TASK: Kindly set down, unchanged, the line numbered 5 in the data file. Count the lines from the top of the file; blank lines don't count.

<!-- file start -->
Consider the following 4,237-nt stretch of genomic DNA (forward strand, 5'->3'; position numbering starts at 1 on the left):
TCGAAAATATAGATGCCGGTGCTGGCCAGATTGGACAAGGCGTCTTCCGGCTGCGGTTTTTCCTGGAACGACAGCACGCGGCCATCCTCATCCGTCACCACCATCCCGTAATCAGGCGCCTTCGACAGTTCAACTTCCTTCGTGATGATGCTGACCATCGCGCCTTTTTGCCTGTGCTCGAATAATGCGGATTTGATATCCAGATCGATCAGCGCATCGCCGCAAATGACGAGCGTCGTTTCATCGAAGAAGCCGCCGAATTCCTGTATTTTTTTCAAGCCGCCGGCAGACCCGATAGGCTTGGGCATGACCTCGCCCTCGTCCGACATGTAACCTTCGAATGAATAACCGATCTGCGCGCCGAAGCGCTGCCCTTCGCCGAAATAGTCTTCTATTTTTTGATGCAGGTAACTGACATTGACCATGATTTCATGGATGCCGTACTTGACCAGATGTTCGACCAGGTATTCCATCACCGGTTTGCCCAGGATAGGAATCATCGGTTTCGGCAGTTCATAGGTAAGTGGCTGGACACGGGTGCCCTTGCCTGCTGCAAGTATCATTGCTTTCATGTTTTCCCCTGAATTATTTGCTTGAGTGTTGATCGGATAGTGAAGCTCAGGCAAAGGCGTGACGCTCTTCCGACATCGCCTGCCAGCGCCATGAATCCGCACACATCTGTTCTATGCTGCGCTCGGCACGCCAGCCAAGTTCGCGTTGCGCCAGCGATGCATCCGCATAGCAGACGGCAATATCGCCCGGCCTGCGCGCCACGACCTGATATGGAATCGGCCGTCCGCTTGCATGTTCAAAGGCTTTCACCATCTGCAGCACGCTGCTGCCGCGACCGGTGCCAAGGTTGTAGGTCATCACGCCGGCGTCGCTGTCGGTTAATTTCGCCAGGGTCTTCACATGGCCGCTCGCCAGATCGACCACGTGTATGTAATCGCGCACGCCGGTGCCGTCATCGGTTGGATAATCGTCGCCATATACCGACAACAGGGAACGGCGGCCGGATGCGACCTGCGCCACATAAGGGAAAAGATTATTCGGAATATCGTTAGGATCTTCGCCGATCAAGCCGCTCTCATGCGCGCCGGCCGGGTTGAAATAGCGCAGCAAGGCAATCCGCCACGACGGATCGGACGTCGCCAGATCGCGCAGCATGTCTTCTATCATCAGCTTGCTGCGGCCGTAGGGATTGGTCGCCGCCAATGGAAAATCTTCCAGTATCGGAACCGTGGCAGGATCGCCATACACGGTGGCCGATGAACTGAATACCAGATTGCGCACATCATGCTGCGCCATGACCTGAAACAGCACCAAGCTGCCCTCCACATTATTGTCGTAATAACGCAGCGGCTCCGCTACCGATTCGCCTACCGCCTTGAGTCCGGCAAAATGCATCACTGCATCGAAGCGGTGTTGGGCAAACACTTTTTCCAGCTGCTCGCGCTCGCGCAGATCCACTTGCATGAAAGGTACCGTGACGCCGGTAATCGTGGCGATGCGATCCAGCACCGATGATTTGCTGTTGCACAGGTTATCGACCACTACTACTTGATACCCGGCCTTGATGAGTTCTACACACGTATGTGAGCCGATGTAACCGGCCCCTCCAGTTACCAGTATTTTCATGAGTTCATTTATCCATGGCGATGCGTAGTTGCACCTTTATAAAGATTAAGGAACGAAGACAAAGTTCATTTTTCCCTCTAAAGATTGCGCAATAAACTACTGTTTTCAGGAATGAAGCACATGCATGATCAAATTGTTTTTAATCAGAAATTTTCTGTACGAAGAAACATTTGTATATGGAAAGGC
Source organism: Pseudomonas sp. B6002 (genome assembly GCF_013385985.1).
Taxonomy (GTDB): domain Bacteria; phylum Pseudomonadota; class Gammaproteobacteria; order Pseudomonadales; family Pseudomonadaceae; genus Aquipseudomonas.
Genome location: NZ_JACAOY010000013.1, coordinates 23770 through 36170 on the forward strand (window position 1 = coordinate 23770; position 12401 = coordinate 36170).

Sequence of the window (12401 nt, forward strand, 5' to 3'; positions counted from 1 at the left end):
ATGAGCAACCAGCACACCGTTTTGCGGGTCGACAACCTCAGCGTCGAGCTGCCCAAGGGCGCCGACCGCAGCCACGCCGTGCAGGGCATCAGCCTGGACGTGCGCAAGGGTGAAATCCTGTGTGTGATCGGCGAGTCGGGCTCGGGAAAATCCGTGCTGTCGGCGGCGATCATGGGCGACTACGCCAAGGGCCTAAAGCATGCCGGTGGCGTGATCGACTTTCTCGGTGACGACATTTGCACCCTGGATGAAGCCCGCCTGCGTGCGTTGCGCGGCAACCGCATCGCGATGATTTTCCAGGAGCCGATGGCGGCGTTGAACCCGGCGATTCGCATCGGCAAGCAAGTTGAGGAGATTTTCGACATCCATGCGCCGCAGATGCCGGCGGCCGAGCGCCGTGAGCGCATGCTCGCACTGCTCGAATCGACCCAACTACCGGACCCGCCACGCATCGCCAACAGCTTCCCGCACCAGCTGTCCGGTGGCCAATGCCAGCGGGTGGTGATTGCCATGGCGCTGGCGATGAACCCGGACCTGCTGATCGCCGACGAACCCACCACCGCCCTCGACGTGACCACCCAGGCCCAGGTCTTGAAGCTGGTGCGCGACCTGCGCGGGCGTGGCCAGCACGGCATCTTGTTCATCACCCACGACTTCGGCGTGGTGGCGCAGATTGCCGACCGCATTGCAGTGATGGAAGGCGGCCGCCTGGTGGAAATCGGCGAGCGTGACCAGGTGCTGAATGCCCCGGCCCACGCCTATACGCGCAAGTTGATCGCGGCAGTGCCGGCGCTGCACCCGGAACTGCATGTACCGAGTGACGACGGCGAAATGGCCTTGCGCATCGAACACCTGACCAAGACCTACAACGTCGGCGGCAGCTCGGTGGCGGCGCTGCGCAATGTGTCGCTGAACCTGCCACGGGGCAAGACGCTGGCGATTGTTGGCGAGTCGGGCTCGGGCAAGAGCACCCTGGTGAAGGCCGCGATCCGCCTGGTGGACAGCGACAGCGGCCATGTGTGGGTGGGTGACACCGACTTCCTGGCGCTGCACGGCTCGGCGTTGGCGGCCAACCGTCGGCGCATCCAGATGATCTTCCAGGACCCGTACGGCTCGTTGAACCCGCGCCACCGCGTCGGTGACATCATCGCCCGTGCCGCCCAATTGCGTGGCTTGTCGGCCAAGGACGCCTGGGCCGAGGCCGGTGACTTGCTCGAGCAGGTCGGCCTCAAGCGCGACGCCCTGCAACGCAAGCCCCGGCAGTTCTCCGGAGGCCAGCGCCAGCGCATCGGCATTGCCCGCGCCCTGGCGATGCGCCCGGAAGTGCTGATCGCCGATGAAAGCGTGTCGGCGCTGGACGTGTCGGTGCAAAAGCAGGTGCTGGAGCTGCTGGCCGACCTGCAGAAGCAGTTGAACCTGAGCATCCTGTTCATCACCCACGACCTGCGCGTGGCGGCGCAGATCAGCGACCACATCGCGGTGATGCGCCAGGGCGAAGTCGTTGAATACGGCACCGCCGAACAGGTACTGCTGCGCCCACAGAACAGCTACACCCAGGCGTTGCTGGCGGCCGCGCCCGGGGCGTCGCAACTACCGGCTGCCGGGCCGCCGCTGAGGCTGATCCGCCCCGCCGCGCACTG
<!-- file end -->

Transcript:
Genome location: NZ_JACAOY010000013.1, coordinates 23770 through 36170 on the forward strand (window position 1 = coordinate 23770; position 12401 = coordinate 36170).